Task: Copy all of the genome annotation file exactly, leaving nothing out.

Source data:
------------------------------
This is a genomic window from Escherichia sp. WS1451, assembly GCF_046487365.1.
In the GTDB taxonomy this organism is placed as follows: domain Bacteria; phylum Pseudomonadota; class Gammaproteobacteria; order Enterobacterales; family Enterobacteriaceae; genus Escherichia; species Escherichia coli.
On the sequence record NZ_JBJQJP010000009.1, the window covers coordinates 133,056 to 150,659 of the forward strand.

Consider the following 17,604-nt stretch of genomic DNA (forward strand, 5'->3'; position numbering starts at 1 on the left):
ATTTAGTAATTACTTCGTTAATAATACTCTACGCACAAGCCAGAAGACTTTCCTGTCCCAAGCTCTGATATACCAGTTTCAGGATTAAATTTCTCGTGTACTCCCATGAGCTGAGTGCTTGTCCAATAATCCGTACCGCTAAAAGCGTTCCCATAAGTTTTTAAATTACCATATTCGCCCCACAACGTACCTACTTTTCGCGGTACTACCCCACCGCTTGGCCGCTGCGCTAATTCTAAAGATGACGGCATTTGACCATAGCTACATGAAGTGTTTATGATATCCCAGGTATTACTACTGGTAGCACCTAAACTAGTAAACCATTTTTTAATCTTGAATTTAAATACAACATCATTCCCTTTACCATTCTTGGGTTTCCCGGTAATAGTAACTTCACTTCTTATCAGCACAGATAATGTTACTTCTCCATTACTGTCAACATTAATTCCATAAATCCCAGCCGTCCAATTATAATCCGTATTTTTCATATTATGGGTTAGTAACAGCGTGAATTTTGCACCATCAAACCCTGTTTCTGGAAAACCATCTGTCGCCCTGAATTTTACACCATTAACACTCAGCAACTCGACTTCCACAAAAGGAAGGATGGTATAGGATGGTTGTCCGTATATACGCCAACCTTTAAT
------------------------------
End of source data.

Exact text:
This is a genomic window from Escherichia sp. WS1451, assembly GCF_046487365.1.
In the GTDB taxonomy this organism is placed as follows: domain Bacteria; phylum Pseudomonadota; class Gammaproteobacteria; order Enterobacterales; family Enterobacteriaceae; genus Escherichia; species Escherichia coli.
On the sequence record NZ_JBJQJP010000009.1, the window covers coordinates 133,056 to 150,659 of the forward strand.

Consider the following 17,604-nt stretch of genomic DNA (forward strand, 5'->3'; position numbering starts at 1 on the left):
ATTTAGTAATTACTTCGTTAATAATACTCTACGCACAAGCCAGAAGACTTTCCTGTCCCAAGCTCTGATATACCAGTTTCAGGATTAAATTTCTCGTGTACTCCCATGAGCTGAGTGCTTGTCCAATAATCCGTACCGCTAAAAGCGTTCCCATAAGTTTTTAAATTACCATATTCGCCCCACAACGTACCTACTTTTCGCGGTACTACCCCACCGCTTGGCCGCTGCGCTAATTCTAAAGATGACGGCATTTGACCATAGCTACATGAAGTGTTTATGATATCCCAGGTATTACTACTGGTAGCACCTAAACTAGTAAACCATTTTTTAATCTTGAATTTAAATACAACATCATTCCCTTTACCATTCTTGGGTTTCCCGGTAATAGTAACTTCACTTCTTATCAGCACAGATAATGTTACTTCTCCATTACTGTCAACATTAATTCCATAAATCCCAGCCGTCCAATTATAATCCGTATTTTTCATATTATGGGTTAGTAACAGCGTGAATTTTGCACCATCAAACCCTGTTTCTGGAAAACCATCTGTCGCCCTGAATTTTACACCATTAACACTCAGCAACTCGACTTCCACAAAAGGAAGGATGGTATAGGATGGTTGTCCGTATATACGCCAACCTTTAAT